Balanitis: An Overview

Balanitis is a condition in which the head of the penis becomes swollen and sore. It is a fairly common condition that is estimated to affect around 3 to 11% of men during their lives.

Balanitis

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Causes of Balanitis

There are several causes for balanitis, and some conditions may cause and coexist with balanitis.

Non-specific dermatitis

Non-specific dermatitis is the most common cause of balanitis in young boys. It can also cause balanitis in uncircumcised men.

Contact dermatitis

Allergic contact dermatitis may cause balanitis if a man comes into contact with soap, bubble bath, fragrances, lubricants, condoms, or medications that he is allergic to. A man may experience pain, burning, or itchiness, along with a red and scaly rash on the head of the penis.

Other skin conditions that can cause balanitis may include psoriasis and seborrheic dermatitis.

Lichen sclerosis

Lichen sclerosis is a chronic, inflammatory, and progressive skin condition that causes scarring and itching.

Lichen planus

Lichen planus is another inflammatory skin condition. It causes purple plaques on the head of the penis as well as the shaft of the penis too.

Phimosis

Phimosis is a condition in which the foreskin is very tight and cannot be pulled back over the head of the penis, meaning it is not possible to clean underneath the foreskin. While it is normal in babies and toddlers up to the age of 6, phimosis can cause problems in older children, such as difficulty urinating, redness, inflammation, and soreness on the head of the penis.

A build-up of smegma, known as smegma pearls, is a collection of smegma (a substance made up of oil and dead skin cells underneath the foreskin) that can irritate the head of the penis. Phimosis can prevent cleaning smegma from the penis.

In adults, phimosis can sometimes be linked to certain sexually transmitted infections (STIs), and balanitis can be linked to gonorrhea and chlamydia.

Bacterial and fungal infections

Infections with Candida albicans, which causes redness on the surface underneath the head of the penis, and itchy spots on the head of the penis, the shaft, and the scrotum. There may also be a thick, white discharge.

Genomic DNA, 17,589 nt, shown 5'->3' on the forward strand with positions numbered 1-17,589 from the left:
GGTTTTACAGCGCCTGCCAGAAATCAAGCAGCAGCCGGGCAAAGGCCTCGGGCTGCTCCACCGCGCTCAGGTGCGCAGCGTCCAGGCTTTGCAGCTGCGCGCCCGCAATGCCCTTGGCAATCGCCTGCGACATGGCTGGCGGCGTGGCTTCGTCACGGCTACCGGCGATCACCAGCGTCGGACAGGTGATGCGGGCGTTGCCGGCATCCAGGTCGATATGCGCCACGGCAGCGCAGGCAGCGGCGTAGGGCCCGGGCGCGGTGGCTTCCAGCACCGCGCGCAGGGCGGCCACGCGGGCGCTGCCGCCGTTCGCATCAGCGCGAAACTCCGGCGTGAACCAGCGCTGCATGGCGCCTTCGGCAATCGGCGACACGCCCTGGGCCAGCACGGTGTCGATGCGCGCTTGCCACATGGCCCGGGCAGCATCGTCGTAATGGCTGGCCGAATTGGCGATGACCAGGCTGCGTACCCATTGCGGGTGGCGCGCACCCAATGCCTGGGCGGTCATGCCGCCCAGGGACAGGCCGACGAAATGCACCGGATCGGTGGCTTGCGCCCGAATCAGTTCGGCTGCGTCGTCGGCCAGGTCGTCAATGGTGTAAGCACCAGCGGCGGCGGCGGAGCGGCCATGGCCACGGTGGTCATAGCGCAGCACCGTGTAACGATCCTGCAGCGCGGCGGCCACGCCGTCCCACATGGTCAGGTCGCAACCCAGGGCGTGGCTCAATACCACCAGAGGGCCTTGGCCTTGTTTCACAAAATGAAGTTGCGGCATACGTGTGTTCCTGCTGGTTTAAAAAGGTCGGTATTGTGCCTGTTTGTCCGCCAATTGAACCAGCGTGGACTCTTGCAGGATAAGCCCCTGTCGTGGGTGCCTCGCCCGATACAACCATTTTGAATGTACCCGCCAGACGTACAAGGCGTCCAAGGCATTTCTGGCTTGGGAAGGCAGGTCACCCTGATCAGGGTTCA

Beta-hemolytic streptococci and Staphylococcus aureus may also cause bacterial infections, which are characterized by redness on the head of the penis, swelling, and discharge from open sores on the penis.

Other types of infections can include:

  • Gardnerella
  • Herpes simplex
  • Trichomonas
  • Syphilis
  • Scabies.

Poor hygiene

Not maintaining good hygiene can cause balanitis, but using soap, shower gels, or condoms can irritate the skin too. Additionally, irritating the penis by cleaning too harshly can also cause balanitis.

Diabetes

Diabetes may also be behind a case of balanitis, as the high levels of sugar in the urine caused by diabetes can lead to thrush.

Zoon’s balanitis

This is the name for a benign, chronic type of balanitis that has no certain cause. It is more common in older men. It is characterized by shiny, symmetrical lesions on the head of the penis that are orange-red. It may develop due to irritation caused by extended contact with urine.

Circinate balanitis

This is a chronic type of balanitis that can occur in men with post-infective Reiter’s syndrome and psoriasis. It can also occur on its own. Circinate balanitis is characterized by red or grey plaques on the head of the penis with a white border.

Pre-cancerous conditions

Some conditions that may lead to squamous cell carcinoma may cause balanitis. This conditions may include: